Sunshine Quilts

Monday, November 14, 2005

Graduation? Don't Count the Chickens before they Hatch!

Can you believe these grades? Why do I look at them before bed time . . then I'm all angry and can't go to sleep! The problem (well . . one of the problems) is that he makes a 90 or 100 on everything he turns in but half of the assignments just don't seem to be getting done. What do you do when they're almost 18? I can't run away from home because (1) the stash will not fit in the car; (2) the longarm will not fit in the car; (3) I have deadlines that I have not met because of Bonnie's Happy Houses! So . . I'll just go finish pulling out my hair but between these grades and the tornado watch, I am NOT going to sleep! Judy


  • Oh Judy, isn't it frustrating when the kids don't do what they're supposed to be doing? I like to think that as my children grow older they will take responsibility for their work and lives, but I still can't help trying to step in a little. Is there a counselor at the school who you could talk to about this? Maybe he needs some additional help with his organizational skills...including getting his homework in on time. Sometimes a little involvement by someone who is not a parent is enough of a push to make a student realize that he needs to be more attentive to his work. In the meantime, go make a cup of tea, sit somewhere comfy, (by a fireplace if that's possible!) and relax for a few minutes. You deserve a break! (And you MAY NOT run away...unless you take your computer with you so you can stay in touch with all of us!)

    By Blogger Carolyn, at 11/15/2005 06:54:00 AM  

  • Ya know, both my kids kinda skated through their senior years -- not too much effort put forth while we worried about whether they would graduate or be accepted into a college. They both did (graduate and get into the college of their choice). This too shall pass! My DH always says "kids' brains turn to lemon jello when they turn 13, and they don't become human again til they're about 26"! Good luck!

    By Blogger Joanne, at 11/15/2005 06:56:00 AM  

  • Judy..I share your pain. They will grow up and they will do you proud. Patience.

    By Blogger Trudi, at 11/15/2005 08:31:00 AM  

  • Because of a little "civil disobedience" my son ended up in solitary confinement for 3 days in juvenile detention (while in HS). While it was happening, I was a bowl of jello. In hindsight, it showed him that having an "attitude" would ruin his life. He is now a successful college student in charge of his own life and loving every minute of it. It was the wakeup call that he needed.

    I don't wish solitary confinement on any kid but ultimately, kids are responsible for their own actions. They need to know that---even if it means not graduating when they expect to graduate.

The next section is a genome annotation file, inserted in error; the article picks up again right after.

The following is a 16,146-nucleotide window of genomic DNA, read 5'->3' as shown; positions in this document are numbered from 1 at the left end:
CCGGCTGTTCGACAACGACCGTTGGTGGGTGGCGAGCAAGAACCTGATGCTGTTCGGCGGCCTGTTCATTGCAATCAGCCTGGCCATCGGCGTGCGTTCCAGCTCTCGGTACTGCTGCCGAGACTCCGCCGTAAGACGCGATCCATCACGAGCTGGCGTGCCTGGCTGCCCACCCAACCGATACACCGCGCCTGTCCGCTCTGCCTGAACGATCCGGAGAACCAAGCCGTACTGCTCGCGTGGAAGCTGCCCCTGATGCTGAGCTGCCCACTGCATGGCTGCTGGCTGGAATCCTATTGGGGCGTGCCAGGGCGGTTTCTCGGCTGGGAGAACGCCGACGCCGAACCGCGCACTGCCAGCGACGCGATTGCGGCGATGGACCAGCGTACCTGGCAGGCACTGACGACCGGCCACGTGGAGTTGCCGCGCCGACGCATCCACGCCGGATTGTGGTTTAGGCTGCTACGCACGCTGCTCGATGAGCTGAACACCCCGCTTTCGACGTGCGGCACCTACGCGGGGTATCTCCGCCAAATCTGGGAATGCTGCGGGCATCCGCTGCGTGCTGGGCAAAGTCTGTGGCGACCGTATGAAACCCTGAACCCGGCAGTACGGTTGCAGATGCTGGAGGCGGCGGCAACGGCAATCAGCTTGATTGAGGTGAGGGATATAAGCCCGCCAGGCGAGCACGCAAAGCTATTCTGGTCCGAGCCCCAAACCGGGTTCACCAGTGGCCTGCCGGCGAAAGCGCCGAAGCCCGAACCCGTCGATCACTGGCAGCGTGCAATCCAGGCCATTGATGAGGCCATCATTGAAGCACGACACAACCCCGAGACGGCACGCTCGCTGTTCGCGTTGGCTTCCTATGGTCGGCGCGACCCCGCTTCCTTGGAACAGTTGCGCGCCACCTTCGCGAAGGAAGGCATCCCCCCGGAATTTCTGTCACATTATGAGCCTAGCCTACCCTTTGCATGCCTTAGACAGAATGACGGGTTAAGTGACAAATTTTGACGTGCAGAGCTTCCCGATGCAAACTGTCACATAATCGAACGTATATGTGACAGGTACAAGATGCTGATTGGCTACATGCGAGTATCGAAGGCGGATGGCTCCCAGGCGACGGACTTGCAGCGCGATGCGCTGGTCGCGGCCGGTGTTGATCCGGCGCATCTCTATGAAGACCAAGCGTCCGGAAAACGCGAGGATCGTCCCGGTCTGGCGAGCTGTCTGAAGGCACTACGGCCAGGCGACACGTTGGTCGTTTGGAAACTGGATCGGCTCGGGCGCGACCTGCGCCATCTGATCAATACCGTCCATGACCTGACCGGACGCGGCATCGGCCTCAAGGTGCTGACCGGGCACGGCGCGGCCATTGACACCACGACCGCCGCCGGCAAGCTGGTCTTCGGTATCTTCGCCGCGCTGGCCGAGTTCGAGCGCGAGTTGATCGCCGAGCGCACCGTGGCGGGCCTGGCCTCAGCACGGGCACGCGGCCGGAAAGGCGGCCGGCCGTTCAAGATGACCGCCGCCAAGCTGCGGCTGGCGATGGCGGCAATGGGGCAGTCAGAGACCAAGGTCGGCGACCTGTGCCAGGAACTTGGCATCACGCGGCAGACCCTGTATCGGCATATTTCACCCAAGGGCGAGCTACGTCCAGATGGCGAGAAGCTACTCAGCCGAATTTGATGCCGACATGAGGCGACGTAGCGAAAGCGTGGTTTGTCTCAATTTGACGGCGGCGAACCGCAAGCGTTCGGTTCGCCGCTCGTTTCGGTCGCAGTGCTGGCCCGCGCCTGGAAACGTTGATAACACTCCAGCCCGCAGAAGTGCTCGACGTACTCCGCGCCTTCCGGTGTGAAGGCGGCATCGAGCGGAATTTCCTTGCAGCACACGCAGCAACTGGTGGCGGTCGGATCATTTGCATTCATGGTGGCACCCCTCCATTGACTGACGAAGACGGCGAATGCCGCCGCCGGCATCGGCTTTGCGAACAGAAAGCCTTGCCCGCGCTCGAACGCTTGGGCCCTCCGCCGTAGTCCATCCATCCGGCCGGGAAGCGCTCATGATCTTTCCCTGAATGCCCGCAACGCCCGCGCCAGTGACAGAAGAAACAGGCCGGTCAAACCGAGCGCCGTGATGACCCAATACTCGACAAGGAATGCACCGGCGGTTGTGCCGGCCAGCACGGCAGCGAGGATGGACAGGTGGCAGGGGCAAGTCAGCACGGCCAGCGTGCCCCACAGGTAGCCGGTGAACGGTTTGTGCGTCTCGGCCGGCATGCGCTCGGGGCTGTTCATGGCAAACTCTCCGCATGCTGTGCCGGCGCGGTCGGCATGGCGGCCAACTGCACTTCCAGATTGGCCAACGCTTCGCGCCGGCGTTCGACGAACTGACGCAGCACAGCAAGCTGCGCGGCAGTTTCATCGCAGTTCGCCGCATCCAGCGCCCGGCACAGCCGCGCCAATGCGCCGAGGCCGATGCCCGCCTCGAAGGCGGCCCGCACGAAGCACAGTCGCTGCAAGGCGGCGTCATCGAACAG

They need to know that their choices produce their consequences--not yours. As a mom, it's hard to let them make what we think of as "unwise" choices but sometimes we both grow and learn from the choices.

    You could ask him if he is honestly satisfied with these grades. If he is, then that is what matters. If he is not, ask him what he plans to do to change the situation. I am sure he can think of a few suggestions & a plan to see the changes happen. Anyone taking forensic chemistry is not a doodoo head. Put the burden on his shoulders.

    By Blogger Debra Spincic, at 11/15/2005 10:31:00 AM  

  • Oh Judy - I'm there with you. My son is a Sr in HS and is just "I don't care" about everything but friends, computer and nintendo. He isn't trying too hard, but getting ok grades considering. But we can't get him to apply to college - and he got a 32 on the ACT! I'm so upset at the waste of a brain! I'm hoping he wakes up soon! I feel with you, because I"m a basket case these days over it also.

    By Blogger Dawn, at 11/15/2005 02:17:00 PM  

  • And why is it that our "smart" boys can be so dumb? Mine got into trouble about the same age, and almost didn't graduate. He ran away to TX for 3 mos, and then came crawling home, broke and ashamed. He barely made the grades with independent tutoring and begging at the high school, then turned himself around. He's a wonderful young man now, after 13 years in the Army (and yes in Irag), home and being a single father to two girls.

    Hang in there, give him support when/where you can. Growing pains are hard on his side, too.

    By Blogger Sharon, at 11/15/2005 03:42:00 PM  

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